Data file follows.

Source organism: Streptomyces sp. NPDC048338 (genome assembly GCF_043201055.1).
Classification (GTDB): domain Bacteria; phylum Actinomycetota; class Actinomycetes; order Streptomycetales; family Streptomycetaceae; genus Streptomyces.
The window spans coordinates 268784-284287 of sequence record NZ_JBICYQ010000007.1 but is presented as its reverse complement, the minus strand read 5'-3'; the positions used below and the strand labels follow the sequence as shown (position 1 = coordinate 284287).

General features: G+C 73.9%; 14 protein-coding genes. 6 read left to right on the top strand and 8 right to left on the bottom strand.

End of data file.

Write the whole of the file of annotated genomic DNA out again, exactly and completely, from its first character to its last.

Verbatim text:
Source organism: Streptomyces sp. NPDC048338 (genome assembly GCF_043201055.1).
Classification (GTDB): domain Bacteria; phylum Actinomycetota; class Actinomycetes; order Streptomycetales; family Streptomycetaceae; genus Streptomyces.
The window spans coordinates 268784-284287 of sequence record NZ_JBICYQ010000007.1 but is presented as its reverse complement, the minus strand read 5'-3'; the positions used below and the strand labels follow the sequence as shown (position 1 = coordinate 284287).

General features: G+C 73.9%; 14 protein-coding genes. 6 read left to right on the top strand and 8 right to left on the bottom strand.